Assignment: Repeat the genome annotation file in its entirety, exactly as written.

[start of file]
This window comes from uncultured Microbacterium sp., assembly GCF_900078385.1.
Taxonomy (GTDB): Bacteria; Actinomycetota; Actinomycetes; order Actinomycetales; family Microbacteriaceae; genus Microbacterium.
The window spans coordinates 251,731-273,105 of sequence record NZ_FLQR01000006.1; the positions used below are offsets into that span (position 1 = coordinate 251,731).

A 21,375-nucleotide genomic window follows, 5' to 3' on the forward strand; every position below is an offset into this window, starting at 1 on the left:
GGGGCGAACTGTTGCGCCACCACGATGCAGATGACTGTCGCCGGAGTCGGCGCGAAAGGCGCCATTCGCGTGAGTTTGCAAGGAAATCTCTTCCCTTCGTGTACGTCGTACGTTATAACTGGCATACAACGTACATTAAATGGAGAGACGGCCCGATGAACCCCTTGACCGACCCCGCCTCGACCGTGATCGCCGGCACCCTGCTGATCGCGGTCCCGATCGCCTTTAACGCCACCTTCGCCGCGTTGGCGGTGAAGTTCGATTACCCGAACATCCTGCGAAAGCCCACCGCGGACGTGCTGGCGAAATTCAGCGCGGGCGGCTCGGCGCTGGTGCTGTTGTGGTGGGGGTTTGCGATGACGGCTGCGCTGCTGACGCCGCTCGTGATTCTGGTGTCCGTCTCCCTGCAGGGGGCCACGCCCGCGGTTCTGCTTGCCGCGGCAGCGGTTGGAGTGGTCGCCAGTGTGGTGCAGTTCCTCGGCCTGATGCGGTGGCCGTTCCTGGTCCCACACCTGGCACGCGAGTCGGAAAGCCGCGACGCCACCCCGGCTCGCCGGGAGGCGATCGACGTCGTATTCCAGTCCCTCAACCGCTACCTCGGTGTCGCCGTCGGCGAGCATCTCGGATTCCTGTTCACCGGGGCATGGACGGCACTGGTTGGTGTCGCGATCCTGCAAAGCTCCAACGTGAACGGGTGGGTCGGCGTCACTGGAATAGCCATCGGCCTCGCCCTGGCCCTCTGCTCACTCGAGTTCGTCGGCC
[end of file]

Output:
This window comes from uncultured Microbacterium sp., assembly GCF_900078385.1.
Taxonomy (GTDB): Bacteria; Actinomycetota; Actinomycetes; order Actinomycetales; family Microbacteriaceae; genus Microbacterium.
The window spans coordinates 251,731-273,105 of sequence record NZ_FLQR01000006.1; the positions used below are offsets into that span (position 1 = coordinate 251,731).

A 21,375-nucleotide genomic window follows, 5' to 3' on the forward strand; every position below is an offset into this window, starting at 1 on the left:
GGGGCGAACTGTTGCGCCACCACGATGCAGATGACTGTCGCCGGAGTCGGCGCGAAAGGCGCCATTCGCGTGAGTTTGCAAGGAAATCTCTTCCCTTCGTGTACGTCGTACGTTATAACTGGCATACAACGTACATTAAATGGAGAGACGGCCCGATGAACCCCTTGACCGACCCCGCCTCGACCGTGATCGCCGGCACCCTGCTGATCGCGGTCCCGATCGCCTTTAACGCCACCTTCGCCGCGTTGGCGGTGAAGTTCGATTACCCGAACATCCTGCGAAAGCCCACCGCGGACGTGCTGGCGAAATTCAGCGCGGGCGGCTCGGCGCTGGTGCTGTTGTGGTGGGGGTTTGCGATGACGGCTGCGCTGCTGACGCCGCTCGTGATTCTGGTGTCCGTCTCCCTGCAGGGGGCCACGCCCGCGGTTCTGCTTGCCGCGGCAGCGGTTGGAGTGGTCGCCAGTGTGGTGCAGTTCCTCGGCCTGATGCGGTGGCCGTTCCTGGTCCCACACCTGGCACGCGAGTCGGAAAGCCGCGACGCCACCCCGGCTCGCCGGGAGGCGATCGACGTCGTATTCCAGTCCCTCAACCGCTACCTCGGTGTCGCCGTCGGCGAGCATCTCGGATTCCTGTTCACCGGGGCATGGACGGCACTGGTTGGTGTCGCGATCCTGCAAAGCTCCAACGTGAACGGGTGGGTCGGCGTCACTGGAATAGCCATCGGCCTCGCCCTGGCCCTCTGCTCACTCGAGTTCGTCGGCC